Living and working in Singapore has many benefits. Not only can you pamper yourself with the best place in Asia to live, work and play, you also get to enjoy the other great nations of South-east Asia such as Vietnam, Cambodia, Malaysia, Thailand and Indonesia, which are all not more than two-hours flight away from Singapore’s world-class Changi airport.
To top it all – and this probably is the foremost attraction for foreigners wishing to relocate to the city-state – the country offers people-friendly tax policies. In this guide, we present a detailed overview of income tax rates for tax-resident foreigners in Singapore, as well as the various rebates and reliefs that they are entitled to.
In general, the Inland Revenue Authority of Singapore (IRAS), Singapore’s tax regulator, treats non-Singaporeans and non-Singapore Permanent Residents as foreigners for tax purposes. Such individuals, depending on their tax-residency status, are liable to income tax on all income derived from or accrued in Singapore.
Tax-residency of Foreigners in Singapore
This is important as it determines the amount of taxes a foreigner pays in Singapore, with the cut-off periods being 60 days and 183 days. Let’s understand this in detail.
At least 183 days
Under the city-state’s tax residency rules, a foreigner is regarded as a tax resident if he or she stays or works in Singapore for at least 183 days in a calendar year. Notably, the number of counted days includes weekends and public holidays, and any temporary absence from work for overseas vacation or official work.
So the tax implications will be:
While the foreigner can claim tax reliefs (discussed below) when filing up the Form B1 applicable to tax-residents, his or her foreign-sourced income brought into Singapore is tax-exempt.
Do note that according to the rules, a foreigner who stays or works in Singapore continuously for three consecutive years, he or she is regarded as a tax resident for all the three years even if the number of days in Singapore is less than 183 days in the first and third year.
The progressive resident rates range from zero to 20 percent with the topmost rates kicking in at S$320,000 annual income as detailed below.
The prevailing rates (from 2012 onwards) are as follows:
Click here to Use our Online Tax Calculator to estimate your payable personal income tax for the current Year of Assessment.
Not Ordinarily Resident Scheme
To be eligible, an individual must be:
- a non-resident in Singapore for tax purposes in the past three years of assessment; and
- in that year of assessment in which the individual qualified for the NOR status, he or she must have been a Singapore tax-resident
Importantly, to retain a NOR taxpayer status, the foreigner is only required to be a tax resident in the first year of assessment, and not throughout the 5-year qualifying period.
Benefits of the Not Ordinarily Resident scheme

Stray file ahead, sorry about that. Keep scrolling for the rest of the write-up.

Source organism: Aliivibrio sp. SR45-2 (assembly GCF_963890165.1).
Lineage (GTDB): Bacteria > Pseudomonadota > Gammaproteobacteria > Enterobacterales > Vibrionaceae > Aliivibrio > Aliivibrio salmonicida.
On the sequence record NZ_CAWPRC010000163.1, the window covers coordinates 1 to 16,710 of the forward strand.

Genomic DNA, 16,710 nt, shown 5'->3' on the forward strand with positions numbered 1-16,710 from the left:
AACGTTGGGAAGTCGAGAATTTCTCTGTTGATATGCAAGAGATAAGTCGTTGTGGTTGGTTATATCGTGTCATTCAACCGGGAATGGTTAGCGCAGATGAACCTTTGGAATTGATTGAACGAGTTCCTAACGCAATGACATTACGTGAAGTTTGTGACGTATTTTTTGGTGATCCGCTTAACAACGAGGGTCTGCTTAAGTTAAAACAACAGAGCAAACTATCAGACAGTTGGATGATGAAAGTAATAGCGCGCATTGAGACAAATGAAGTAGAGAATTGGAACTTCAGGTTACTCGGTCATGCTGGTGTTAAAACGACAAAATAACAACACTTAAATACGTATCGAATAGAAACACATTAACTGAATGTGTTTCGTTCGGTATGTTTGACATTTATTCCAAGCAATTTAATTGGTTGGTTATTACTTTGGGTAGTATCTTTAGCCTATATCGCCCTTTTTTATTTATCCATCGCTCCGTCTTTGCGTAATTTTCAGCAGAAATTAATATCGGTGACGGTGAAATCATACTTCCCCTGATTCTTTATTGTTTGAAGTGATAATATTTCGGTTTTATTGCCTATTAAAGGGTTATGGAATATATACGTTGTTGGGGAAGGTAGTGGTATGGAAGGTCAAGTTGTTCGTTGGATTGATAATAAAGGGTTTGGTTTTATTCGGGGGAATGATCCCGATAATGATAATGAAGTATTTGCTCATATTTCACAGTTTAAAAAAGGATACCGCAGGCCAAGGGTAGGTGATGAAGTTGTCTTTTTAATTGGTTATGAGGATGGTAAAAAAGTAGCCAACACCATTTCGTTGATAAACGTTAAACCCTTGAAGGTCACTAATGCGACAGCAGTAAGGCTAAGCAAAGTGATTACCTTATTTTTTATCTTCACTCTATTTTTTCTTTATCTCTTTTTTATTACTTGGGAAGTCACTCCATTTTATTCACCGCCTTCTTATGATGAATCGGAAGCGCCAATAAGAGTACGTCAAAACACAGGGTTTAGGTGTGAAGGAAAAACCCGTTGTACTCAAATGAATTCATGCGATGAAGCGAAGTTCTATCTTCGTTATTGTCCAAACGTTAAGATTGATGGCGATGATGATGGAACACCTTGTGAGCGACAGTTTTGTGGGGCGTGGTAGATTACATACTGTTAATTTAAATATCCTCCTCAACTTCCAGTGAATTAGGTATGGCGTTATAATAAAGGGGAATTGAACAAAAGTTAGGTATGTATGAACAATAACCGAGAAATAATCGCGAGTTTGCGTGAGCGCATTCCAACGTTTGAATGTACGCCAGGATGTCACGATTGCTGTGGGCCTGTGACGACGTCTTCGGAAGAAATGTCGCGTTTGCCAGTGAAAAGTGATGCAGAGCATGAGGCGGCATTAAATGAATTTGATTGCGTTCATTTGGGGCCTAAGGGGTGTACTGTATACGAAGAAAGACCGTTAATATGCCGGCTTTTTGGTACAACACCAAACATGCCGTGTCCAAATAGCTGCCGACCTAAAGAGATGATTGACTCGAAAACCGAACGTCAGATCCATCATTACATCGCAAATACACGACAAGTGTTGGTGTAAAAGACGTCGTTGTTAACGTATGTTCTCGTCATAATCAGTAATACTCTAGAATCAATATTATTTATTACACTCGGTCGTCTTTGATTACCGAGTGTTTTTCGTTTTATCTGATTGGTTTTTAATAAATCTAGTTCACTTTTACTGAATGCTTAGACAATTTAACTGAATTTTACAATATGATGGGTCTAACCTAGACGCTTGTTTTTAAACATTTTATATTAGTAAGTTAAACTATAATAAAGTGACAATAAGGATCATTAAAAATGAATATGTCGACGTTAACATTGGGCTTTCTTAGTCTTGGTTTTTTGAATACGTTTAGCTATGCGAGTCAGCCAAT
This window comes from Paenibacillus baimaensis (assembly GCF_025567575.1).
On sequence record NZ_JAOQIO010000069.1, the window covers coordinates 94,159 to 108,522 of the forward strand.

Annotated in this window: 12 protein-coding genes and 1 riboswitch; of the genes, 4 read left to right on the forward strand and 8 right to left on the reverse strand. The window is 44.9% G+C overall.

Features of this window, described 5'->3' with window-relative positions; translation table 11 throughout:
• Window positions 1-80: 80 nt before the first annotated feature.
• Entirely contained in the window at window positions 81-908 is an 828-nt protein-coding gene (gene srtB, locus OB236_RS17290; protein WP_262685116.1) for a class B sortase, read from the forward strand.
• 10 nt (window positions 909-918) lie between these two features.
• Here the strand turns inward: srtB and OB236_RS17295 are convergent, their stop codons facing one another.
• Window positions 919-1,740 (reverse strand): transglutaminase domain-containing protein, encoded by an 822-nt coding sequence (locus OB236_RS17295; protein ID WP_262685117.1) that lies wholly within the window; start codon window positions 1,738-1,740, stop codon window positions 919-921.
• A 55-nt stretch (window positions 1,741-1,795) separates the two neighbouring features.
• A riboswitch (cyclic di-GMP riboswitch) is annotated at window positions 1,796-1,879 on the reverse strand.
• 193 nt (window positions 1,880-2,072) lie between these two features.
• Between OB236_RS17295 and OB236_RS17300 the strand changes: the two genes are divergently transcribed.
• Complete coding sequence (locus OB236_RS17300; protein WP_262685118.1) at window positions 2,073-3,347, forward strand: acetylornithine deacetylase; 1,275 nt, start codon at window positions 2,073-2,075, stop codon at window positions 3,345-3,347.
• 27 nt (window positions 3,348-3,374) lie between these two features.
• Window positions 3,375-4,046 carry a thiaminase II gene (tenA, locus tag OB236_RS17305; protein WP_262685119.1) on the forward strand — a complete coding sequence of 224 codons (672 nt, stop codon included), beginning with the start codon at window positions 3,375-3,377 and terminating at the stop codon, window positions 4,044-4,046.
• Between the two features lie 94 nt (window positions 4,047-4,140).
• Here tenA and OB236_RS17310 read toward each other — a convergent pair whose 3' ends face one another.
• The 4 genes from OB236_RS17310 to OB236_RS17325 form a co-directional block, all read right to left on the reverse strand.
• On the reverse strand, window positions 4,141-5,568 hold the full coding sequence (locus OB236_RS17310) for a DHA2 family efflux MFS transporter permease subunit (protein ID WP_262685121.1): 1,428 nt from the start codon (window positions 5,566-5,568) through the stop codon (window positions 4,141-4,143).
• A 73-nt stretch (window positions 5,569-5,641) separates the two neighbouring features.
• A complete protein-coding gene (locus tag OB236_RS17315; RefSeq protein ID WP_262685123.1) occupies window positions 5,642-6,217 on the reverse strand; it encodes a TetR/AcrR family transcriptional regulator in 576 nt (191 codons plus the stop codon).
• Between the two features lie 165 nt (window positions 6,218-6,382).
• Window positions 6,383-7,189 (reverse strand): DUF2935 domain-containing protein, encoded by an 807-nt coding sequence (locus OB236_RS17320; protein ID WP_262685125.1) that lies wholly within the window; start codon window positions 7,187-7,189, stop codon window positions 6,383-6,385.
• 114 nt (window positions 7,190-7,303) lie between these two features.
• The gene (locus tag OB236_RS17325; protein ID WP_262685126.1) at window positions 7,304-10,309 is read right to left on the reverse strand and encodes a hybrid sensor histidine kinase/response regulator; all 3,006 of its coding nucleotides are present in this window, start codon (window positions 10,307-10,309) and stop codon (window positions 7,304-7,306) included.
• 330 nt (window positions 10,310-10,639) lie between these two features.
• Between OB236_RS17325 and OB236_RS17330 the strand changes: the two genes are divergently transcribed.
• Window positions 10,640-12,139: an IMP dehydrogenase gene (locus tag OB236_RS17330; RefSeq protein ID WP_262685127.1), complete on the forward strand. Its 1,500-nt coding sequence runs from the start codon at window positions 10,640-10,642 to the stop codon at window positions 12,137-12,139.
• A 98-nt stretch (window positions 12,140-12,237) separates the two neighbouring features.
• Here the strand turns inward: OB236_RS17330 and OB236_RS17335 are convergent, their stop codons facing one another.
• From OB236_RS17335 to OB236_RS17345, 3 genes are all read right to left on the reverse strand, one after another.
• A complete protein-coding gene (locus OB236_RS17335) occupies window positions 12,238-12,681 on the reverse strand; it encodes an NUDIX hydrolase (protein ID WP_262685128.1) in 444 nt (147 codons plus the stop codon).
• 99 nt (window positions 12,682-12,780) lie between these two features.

- a NOR taxpayer pays income tax on only that part of his employment income that corresponds with the number of days he spends in Singapore provided he had spent at least 90 days outside Singapore for business reasons and has got at least $160,000 as total Singapore employment income.
- a NOR taxpayer gets to enjoy tax exemption on contributions made by the employer to a non-mandatory overseas pension fund which would otherwise be taxable in his hands.
Less than 183 days
As is self-evident , a foreigner is a non-resident for tax purposes if his or her stay in Singapore is less than 183 days in a calendar year. For such individuals:
No tax reliefs are given when filing the Form M applicable to non-residents but only the income earned in Singapore is taxed at a flat rate of 15 percent (or at progressive resident rates, if it gives a higher tax liability). Notably, Director’s fee are taxed at a slight higher rate of flat 20 percent.
Less than or equal to 60 days
For foreigners who are in Singapore for less than or equal to 60 days, IRAS doesn’t charge any taxes and treat them as non-residents too.
Do note that this exemption does not apply to directors of a company, public entertainers, foreign experts, foreign speakers, queen’s counsels, consultants, trainers, coaches, etc. (i.e. all these come under the category of “professionals”).
NOTE: Every foreigner who is issued a work pass of at least one year validity in Singapore is treated as a tax-resident up front by the IRAS. Later, when the foreigner’s employment ceases, the tax-residency status is reviewed again. If the stay or work was less than 183 days, the foreigner’s status is changed to being a non-resident.
Filing Date in Singapore
IRAS mandates that all tax returns must be filed (with completed paper tax form) by April 15 every year. If individuals are using the IRAS e-filing portal, this deadline is extended to three more days i.e. April 18.
In exceptional circumstances, the filing date may be extended too. But for that the requisite application must be send to IRAS by March 31, detailing the reasons for the desired extension, full name, tax reference number, and an estimate of the chargeable income.
Do note that sometimes IRAS may waive the requirement to file an income tax return for taxpayers who only have Auto-Inclusion Scheme (AIS) for employment income and their relief claims are the same as the previous year.
Income Tax Reliefs for Tax Residents* in Singapore
*either local or foreign tax-resident
Even though the progressive rates for personal income tax ranges from zero to 20 percent in Singapore, the effective payable tax may come out to be much lower if one takes advantages of the various schemes the Singapore Government has initiated. These include reliefs on earned income; spouse, child and parent-support; reliefs on life insurance policies , course fees, and foreign maid levy; and the relief given on Supplementary Retirement Scheme (SRS). Below we detail the qualifying conditions and amount of tax relief given on each.